I remember learning about the most comprehensive book of rules you can imagine in one of my marketing classes many years ago. I’m talking about the brand identity dos and don’ts as spelled out in a corporate binder that truly transmitted the culture of the company it was written for: AT&T. This is a conversation on what money can’t buy.
When I first came to the US more than 18 years ago, well I was practically a baby, I worked in an international medical center where long distance calls where the order of the day. I was used to dealing with AT&T operators to call collect in some countries when necessary, as the center was a nonprofit entity. I was used to it so much that I never even thought of shopping around for a long distance provider at home – AT&T it was.
Along with so many others, I had become a captive audience, yet when things started to go wrong with the service and other providers became more aggressive in getting the message out, I began to consider switching. The reasons will become apparent in a moment.
Let’s take a step back and consider some of the animosity that has started permeating conversations in the blogosphere over the recent announcement that our beloved Cingular is now the new AT&T. There are some obvious perception issues associated with the two brands: Cingular, which was launched at a considerable cost a few years ago, spells hip, young, and with it; AT&T, which has been around for a while, spells corporate mega brand the way telephony used to be. Is it just a marketing matter? Can this perception be fixed with a cool new advertising campaign?
I would wager that these opinions were formed in conversations with the people who represent the two brands on a day-to-day basis: the customer service, along with each company’s willingness to meet the needs of their customers.
Shall we compare? When I realized that the fixed taxes and fees associated with keeping a long distance provider on my home phone line where not outweighing the benefits of calling my family overseas, I dropped the service in favor of a calling card. After all, some months I would need to call more often than others, and the card was portable. It’s important to note that the calling card was with AT&T. Before dropping the service, I tried in vain to discuss options with my preferred provider. The answer in not so many words: no.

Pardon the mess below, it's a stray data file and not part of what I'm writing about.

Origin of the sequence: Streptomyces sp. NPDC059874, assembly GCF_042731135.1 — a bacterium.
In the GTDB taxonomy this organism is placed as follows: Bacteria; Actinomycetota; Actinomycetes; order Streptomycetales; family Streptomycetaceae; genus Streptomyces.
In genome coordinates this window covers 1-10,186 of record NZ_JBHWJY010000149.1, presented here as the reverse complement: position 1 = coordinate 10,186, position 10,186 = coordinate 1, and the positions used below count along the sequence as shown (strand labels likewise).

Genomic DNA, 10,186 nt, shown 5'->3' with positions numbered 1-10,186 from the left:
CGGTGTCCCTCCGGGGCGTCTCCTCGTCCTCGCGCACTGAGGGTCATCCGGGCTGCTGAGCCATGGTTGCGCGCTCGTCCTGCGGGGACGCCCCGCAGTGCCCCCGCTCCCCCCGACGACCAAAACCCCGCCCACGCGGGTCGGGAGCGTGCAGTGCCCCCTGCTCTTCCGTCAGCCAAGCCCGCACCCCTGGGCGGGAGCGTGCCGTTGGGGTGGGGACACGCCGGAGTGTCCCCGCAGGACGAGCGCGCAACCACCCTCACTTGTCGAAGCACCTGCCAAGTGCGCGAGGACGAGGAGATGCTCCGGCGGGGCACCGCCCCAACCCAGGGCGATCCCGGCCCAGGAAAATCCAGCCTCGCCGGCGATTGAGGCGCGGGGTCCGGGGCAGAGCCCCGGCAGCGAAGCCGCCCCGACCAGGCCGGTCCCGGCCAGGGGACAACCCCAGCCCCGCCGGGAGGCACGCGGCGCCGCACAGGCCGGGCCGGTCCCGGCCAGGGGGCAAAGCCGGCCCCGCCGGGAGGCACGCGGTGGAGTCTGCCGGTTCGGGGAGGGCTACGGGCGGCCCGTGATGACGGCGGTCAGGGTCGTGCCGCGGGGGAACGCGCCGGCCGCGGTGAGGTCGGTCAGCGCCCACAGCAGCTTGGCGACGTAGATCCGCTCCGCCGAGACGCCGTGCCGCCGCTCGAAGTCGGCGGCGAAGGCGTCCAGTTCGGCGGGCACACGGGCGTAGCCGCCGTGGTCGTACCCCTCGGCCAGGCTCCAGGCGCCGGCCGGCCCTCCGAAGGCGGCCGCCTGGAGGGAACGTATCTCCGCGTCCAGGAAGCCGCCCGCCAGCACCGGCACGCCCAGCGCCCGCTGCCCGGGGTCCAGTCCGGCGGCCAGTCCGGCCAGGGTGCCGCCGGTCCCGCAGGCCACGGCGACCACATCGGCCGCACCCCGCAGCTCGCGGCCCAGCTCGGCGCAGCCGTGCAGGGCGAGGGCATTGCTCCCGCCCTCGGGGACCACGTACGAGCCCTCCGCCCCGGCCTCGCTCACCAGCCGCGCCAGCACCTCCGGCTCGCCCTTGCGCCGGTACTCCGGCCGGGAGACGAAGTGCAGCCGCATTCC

This worked well until I had to charge minutes to my card on weekends, when I would make most of my calls. I distinctly remember trying desperately to recharge the card, which the voice prompt told me I could do, and then getting a message at the end of what seemed like an interminable chain of questions, including entering my credit card number, etc. that the service was not available on weekends. Wait a moment? You tell me that at the end and I haven’t even talked to a person? In summary: no.
When I finally got hold of the system — note that it wasn’t a person yet so no need to record this conversation, it’s already recorded — I learned that if I wanted to have the privilege of using an AT&T calling card, I had to pay some taxes and fees every time I charged. Back to the long distance service at home: no.
No problem, there’s other providers who will be just as happy to help me and for less cost per minute in my favorite country.